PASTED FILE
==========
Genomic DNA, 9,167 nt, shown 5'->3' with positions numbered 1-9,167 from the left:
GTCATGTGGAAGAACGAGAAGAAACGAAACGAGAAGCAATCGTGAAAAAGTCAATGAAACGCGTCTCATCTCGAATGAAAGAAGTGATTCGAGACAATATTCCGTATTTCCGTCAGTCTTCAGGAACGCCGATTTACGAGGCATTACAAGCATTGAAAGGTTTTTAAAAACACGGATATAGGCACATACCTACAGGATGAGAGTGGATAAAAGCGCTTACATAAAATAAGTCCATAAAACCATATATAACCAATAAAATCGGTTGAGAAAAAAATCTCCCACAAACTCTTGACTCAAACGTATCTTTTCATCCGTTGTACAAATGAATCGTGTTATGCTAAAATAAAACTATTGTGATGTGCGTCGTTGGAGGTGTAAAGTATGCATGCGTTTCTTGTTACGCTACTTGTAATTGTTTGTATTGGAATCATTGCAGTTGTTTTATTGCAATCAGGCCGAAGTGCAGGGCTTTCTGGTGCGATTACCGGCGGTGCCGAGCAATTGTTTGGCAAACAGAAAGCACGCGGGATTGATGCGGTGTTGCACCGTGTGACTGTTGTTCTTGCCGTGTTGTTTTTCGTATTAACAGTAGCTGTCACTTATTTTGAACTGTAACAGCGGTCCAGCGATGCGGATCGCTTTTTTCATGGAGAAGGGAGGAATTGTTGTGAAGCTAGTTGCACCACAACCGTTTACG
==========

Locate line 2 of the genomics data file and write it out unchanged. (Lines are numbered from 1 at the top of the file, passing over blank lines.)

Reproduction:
GTCATGTGGAAGAACGAGAAGAAACGAAACGAGAAGCAATCGTGAAAAAGTCAATGAAACGCGTCTCATCTCGAATGAAAGAAGTGATTCGAGACAATATTCCGTATTTCCGTCAGTCTTCAGGAACGCCGATTTACGAGGCATTACAAGCATTGAAAGGTTTTTAAAAACACGGATATAGGCACATACCTACAGGATGAGAGTGGATAAAAGCGCTTACATAAAATAAGTCCATAAAACCATATATAACCAATAAAATCGGTTGAGAAAAAAATCTCCCACAAACTCTTGACTCAAACGTATCTTTTCATCCGTTGTACAAATGAATCGTGTTATGCTAAAATAAAACTATTGTGATGTGCGTCGTTGGAGGTGTAAAGTATGCATGCGTTTCTTGTTACGCTACTTGTAATTGTTTGTATTGGAATCATTGCAGTTGTTTTATTGCAATCAGGCCGAAGTGCAGGGCTTTCTGGTGCGATTACCGGCGGTGCCGAGCAATTGTTTGGCAAACAGAAAGCACGCGGGATTGATGCGGTGTTGCACCGTGTGACTGTTGTTCTTGCCGTGTTGTTTTTCGTATTAACAGTAGCTGTCACTTATTTTGAACTGTAACAGCGGTCCAGCGATGCGGATCGCTTTTTTCATGGAGAAGGGAGGAATTGTTGTGAAGCTAGTTGCACCACAACCGTTTACG